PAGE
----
Thomas Ovans is captivated by John Harvey’s skilful evocation of fond memories
Aslant John Harvey with photographs by Molly E Boiling Shoestring Press ISBN 978-1-912524-09-9 38pp £10
As I begin to write this review it strikes me that one’s reading of a book can initially be influenced by what one had previously been reading. I came to this collection having just enjoyed another book that robustly and self-confidently expressed irreverent and sceptical attitudes that I broadly agreed with. Aslant, by contrast, is a much more provisional, reflective and tender work and represented a refreshing change of tone that I hadn’t known I was more than ready for.
Aslant places John Harvey’s poems alongside evocative photographs by Molly Boiling which provide sharp-edged images of steps, shadows, girders and corners of high buildings. These pictures often suggest entrances and exits or incidental glimpses alongside the telling of a story. Hence they combine well with Harvey’s poems which usually have a strong narrative and reminiscent thread.
Molly Boiling is in fact John Harvey’s daughter and the satisfying coherence of words and images is enhanced by the fact that she sometimes appears within the poems. The opening poem ‘Curve’ places itself in time by stating “Our daughter is in Paris, / dreaming of becoming seventeen” which is the perfect curtain raiser to a delicate memory of a moment somewhat more than seventeen years previously:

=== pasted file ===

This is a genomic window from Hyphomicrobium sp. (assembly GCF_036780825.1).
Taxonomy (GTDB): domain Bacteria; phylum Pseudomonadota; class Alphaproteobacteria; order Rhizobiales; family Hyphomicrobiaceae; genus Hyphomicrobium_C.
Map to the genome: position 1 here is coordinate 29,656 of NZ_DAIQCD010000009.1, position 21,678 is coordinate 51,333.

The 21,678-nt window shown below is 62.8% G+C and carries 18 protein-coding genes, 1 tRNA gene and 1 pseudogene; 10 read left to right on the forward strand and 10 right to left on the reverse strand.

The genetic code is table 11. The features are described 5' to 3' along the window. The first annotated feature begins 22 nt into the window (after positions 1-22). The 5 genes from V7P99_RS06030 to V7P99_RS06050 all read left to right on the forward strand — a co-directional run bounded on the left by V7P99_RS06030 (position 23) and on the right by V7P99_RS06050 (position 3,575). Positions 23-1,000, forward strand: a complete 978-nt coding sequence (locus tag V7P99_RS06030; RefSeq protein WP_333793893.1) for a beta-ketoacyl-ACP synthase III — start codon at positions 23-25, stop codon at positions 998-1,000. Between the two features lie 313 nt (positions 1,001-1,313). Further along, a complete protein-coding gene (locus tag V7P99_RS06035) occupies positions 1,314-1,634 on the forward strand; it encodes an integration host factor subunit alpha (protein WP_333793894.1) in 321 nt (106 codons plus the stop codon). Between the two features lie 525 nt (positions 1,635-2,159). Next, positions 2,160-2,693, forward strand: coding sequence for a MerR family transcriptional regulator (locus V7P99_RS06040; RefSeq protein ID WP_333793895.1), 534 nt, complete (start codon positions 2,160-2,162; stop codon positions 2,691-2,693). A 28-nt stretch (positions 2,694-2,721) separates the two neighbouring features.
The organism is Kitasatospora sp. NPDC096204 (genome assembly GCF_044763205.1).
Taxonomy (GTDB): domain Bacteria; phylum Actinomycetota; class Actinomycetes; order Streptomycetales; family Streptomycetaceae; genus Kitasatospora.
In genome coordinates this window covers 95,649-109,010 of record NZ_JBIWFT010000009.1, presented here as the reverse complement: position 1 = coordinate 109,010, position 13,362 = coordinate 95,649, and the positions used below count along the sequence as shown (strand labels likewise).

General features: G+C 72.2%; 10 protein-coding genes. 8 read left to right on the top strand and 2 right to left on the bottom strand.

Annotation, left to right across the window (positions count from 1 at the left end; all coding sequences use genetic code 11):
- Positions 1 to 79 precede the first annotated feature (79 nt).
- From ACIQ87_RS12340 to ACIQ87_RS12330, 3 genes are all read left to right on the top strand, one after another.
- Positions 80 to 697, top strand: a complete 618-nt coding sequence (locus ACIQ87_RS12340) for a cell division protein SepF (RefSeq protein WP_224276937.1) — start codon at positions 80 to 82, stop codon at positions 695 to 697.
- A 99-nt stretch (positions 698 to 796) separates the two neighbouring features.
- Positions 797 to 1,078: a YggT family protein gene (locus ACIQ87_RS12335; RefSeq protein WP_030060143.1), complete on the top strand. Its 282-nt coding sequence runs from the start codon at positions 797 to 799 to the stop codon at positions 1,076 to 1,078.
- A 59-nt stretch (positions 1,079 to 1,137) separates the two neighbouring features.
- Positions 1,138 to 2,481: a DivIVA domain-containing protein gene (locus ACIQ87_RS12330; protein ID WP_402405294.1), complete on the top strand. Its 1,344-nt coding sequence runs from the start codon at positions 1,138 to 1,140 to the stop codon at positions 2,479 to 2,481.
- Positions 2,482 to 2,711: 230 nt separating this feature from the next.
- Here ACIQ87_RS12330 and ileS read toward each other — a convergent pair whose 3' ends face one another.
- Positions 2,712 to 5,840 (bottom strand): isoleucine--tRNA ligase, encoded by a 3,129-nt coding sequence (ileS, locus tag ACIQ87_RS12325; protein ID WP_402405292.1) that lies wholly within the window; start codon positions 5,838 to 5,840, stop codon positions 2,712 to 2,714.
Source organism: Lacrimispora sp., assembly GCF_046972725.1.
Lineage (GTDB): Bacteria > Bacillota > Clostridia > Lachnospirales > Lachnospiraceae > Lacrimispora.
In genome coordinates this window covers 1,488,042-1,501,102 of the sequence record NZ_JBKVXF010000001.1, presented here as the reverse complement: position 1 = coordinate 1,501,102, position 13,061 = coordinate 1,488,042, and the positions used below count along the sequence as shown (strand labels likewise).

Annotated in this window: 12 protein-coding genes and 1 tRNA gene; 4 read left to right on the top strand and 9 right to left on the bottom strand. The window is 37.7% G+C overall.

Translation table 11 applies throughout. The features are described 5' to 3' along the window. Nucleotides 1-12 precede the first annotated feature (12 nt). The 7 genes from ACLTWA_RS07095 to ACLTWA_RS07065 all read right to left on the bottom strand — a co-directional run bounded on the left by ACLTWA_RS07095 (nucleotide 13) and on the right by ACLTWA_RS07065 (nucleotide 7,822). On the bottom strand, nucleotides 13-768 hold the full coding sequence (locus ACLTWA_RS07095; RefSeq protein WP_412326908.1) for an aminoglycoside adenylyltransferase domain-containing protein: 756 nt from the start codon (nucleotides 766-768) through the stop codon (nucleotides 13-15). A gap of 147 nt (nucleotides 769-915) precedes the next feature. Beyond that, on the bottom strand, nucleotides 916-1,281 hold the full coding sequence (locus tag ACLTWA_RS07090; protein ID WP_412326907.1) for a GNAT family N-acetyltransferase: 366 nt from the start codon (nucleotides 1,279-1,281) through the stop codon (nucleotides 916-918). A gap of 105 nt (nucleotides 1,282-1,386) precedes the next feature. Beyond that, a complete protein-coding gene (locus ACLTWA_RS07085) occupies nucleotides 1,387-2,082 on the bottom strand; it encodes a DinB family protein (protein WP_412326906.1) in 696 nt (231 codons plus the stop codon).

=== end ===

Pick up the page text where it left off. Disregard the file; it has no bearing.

What are you doing? you asked, when, walking beside you, I first threaded my fingers through yours. Evening, it would have been, the air about us urgent, electric, my shoulder brushing yours.
That it would have been is such a cleverly subtle construction suggesting that memory is not cut-and-dried but can expand and come back to life more fully as it is revisited.
Harvey’s recollections and reflections on the past do not only depend on what he remembers but allow for the uninvited intrusion of ghosts “like the time my friend Sue looked up / and saw her father in the audience, / clear as day, as she was listening to Mahler 9.” Clearly Harvey is willing to borrow other people’s ghost stories and he also tells of his mother sometimes seeing her late husband “at the end of the bed when she awoke,/ the old sports coat, the one he counted second best, / in need still of needle and thread”. (That seemingly redundant extra information about the jacket is a typical Harvey touch for lending authenticity.) But second-hand stories sometimes give place to the speculatively personal when he goes on to wonder if one day
... will I appear, unbidden, by your side? The bench, perhaps, where we used to rest; my shoulder, from nowhere, brushing yours, so that you turn, surprised, a look of fear and recognition stalling in your eyes.
If a sense of mortality seems to hover over much of this collection then ‘Epitaph’ suggests a reason.
Two or three years, the oncology doctor said when we asked him the best prognosis. ... Outside we turn toward each other and the words catch in my throat like the buttons on a child’s coat, fingers fumbling awkwardly, struggling to be free.